7) The British and other Westerners are still colonial in thinking about Bangladesh, only the poles have reversed. Ok, soapbox time. If there is one thing the Brits are good at, it is self-loathing. We’ve spent decades pulling our own society apart and denouncing old ways. And often, it must be said, this is entirely justified. But such is our horror of our colonial past that now we seem to think it necessary to ‘save’ places like Bangladesh by giving as much as possible of our own, advanced culture to bring them up to our level. Actually, isn’t this just colonialism all over again? Only this time, instead of stealing all this land’s riches for ourselves, we want to make them into mirror images of our own culture under the mistaken idea that somehow it is better than theirs.
Well, you know, its not. They don’t need our greedy business structures, our nanny state, our alcoholism, our broken relationships, our cynicism, our materialism or a host of other things I could mention. Bangladesh could, in many ways, do well without us – especially if this is all we offer. Don’t get me wrong. This is an impoverished country working hard to recover from centuries of abuse and war and doing a pretty damned good job of it. They need the good stuff as much as we – medicines, education, Energy supply and so on – but what they don’t need is the attitude that somehow they are inferior and can’t manage without us. The history of Bangladesh shows they most certainly can. I cringe when I see Western fashion increasingly paraded down the streets of Dhaka. I struggle with Bangladeshi youth desiring to learn Western Rock music instead of appreciating the depth of their own. I worry at the increasing number of homes with a television here, able to watch 24/7 American movies, soaps and chat shows.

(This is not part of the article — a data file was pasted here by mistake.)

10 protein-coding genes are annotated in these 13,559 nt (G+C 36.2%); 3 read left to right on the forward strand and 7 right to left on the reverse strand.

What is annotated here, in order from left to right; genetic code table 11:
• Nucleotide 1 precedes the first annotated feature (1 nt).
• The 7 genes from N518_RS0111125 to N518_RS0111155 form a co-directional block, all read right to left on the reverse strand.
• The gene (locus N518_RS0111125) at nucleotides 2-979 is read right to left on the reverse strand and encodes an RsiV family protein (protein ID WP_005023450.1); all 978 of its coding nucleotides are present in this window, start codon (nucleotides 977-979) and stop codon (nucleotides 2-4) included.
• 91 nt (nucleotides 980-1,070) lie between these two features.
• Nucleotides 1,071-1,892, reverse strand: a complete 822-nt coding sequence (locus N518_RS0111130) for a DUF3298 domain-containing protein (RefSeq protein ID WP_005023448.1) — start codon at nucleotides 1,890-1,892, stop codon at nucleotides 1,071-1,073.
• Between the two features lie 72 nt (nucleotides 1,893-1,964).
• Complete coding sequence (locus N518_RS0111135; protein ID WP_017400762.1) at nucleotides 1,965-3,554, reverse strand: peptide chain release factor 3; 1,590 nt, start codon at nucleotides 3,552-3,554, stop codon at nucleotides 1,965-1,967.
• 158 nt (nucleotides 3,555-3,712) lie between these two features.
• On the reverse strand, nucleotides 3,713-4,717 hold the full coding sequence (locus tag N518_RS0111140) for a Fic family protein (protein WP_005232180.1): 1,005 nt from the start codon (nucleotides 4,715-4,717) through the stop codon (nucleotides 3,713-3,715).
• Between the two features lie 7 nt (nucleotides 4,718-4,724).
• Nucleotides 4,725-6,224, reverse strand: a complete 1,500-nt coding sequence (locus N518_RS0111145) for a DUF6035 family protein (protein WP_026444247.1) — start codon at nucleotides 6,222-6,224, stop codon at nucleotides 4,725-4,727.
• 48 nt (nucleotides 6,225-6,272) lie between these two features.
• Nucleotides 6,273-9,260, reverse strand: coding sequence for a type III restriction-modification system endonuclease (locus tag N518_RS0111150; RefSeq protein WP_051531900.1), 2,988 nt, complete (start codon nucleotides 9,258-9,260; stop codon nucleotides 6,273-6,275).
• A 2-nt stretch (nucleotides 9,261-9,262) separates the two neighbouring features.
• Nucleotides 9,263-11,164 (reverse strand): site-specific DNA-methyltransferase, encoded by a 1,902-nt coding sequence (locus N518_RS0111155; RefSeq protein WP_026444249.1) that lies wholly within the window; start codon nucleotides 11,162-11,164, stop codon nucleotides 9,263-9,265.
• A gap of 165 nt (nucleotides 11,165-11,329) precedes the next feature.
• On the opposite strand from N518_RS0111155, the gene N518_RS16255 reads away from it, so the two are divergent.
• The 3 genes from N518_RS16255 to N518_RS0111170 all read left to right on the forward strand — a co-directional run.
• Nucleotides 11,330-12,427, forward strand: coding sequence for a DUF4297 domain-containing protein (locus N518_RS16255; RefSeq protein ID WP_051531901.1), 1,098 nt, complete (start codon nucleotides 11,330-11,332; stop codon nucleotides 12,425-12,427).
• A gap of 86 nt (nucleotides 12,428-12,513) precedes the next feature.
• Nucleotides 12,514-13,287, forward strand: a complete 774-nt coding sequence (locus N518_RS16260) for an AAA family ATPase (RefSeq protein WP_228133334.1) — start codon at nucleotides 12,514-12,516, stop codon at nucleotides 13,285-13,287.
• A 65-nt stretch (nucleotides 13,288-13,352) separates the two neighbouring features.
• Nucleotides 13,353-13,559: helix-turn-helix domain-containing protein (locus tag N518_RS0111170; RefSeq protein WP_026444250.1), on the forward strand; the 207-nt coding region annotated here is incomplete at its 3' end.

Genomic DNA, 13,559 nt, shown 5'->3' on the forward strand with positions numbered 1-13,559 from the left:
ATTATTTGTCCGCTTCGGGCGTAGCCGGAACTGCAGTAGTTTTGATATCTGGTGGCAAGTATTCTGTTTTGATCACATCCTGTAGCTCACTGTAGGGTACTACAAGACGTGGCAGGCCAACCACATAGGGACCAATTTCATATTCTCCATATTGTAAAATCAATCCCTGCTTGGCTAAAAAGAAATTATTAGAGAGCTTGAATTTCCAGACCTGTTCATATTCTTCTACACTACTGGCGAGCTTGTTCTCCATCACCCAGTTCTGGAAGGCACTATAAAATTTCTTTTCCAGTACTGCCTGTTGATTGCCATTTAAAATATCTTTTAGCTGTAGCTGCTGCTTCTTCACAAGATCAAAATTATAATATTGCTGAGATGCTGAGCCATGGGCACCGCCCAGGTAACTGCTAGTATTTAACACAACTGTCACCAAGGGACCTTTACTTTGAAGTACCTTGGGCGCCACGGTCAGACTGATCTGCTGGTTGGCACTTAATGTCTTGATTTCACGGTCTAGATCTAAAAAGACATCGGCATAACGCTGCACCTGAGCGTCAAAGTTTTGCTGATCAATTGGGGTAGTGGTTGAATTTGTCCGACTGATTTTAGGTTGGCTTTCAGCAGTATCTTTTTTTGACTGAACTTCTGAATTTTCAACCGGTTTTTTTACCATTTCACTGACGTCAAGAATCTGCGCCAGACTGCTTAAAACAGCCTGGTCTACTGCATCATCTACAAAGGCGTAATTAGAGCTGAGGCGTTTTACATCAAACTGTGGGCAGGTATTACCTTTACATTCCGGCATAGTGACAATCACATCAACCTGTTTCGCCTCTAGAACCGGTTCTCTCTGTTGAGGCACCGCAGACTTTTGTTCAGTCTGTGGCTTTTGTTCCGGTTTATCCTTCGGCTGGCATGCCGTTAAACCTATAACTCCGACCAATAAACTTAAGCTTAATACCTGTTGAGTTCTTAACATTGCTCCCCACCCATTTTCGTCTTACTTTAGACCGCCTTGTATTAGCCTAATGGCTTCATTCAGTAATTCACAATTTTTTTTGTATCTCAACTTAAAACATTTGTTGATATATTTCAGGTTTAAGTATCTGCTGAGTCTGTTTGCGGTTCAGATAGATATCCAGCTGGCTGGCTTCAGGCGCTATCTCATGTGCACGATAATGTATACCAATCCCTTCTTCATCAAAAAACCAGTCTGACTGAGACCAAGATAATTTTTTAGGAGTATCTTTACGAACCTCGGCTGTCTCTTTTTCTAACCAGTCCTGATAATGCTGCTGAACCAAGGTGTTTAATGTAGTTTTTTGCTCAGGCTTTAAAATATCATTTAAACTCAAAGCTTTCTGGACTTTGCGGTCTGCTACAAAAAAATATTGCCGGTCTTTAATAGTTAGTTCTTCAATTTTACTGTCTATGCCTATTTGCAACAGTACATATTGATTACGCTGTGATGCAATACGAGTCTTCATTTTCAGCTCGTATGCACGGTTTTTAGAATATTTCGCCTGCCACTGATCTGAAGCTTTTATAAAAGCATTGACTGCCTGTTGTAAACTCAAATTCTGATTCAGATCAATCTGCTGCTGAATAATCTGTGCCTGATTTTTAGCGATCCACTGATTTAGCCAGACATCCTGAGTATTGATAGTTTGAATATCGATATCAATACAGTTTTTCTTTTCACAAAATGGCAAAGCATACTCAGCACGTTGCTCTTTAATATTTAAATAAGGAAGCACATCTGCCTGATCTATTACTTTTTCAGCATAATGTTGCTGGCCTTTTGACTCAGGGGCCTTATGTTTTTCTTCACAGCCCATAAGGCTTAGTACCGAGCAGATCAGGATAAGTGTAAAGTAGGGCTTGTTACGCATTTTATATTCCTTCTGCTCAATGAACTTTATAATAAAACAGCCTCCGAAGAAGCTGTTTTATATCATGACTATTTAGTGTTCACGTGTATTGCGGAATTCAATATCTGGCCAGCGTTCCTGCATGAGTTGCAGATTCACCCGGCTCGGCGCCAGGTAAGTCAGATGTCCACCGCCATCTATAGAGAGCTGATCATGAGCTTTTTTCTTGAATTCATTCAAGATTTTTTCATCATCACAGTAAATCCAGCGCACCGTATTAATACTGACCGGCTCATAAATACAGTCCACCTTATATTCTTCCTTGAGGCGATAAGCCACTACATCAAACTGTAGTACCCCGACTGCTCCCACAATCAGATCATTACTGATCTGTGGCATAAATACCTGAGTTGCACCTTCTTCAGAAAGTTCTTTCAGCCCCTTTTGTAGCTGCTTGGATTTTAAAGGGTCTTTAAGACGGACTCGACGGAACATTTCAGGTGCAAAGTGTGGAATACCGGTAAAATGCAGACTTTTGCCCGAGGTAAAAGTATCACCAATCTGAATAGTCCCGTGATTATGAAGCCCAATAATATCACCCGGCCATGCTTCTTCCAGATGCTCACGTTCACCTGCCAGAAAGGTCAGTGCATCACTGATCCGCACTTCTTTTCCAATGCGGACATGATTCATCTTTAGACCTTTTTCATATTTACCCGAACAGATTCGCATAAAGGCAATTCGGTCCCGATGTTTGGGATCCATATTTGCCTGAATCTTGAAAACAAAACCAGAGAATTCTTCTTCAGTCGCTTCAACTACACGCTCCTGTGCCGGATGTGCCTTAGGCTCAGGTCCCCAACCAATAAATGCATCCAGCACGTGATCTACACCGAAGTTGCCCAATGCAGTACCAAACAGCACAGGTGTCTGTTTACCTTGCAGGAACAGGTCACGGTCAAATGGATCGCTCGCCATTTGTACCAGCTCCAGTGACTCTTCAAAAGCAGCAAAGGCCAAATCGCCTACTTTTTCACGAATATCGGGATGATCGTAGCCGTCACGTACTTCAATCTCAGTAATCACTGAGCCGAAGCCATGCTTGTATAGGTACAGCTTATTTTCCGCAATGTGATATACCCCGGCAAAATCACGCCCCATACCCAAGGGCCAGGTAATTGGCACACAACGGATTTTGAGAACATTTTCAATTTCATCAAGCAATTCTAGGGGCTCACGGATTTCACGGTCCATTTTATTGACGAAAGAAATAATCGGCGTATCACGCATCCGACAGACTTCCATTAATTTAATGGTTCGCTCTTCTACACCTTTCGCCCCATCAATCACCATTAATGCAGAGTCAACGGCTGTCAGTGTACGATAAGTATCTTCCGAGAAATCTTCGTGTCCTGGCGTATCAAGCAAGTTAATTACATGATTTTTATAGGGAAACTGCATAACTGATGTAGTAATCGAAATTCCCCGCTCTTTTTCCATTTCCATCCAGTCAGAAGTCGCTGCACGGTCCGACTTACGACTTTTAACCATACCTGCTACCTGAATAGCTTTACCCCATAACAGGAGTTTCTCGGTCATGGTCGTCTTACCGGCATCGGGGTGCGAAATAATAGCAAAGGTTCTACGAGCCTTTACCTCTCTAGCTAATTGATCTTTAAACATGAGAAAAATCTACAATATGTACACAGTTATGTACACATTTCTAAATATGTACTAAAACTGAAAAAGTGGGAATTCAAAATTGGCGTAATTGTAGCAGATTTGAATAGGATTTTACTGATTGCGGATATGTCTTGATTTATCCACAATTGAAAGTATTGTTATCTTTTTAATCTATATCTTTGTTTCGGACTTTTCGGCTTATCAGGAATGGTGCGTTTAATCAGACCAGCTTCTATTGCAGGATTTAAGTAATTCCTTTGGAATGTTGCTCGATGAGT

The West’s problems are increasingly become Bangladesh’s.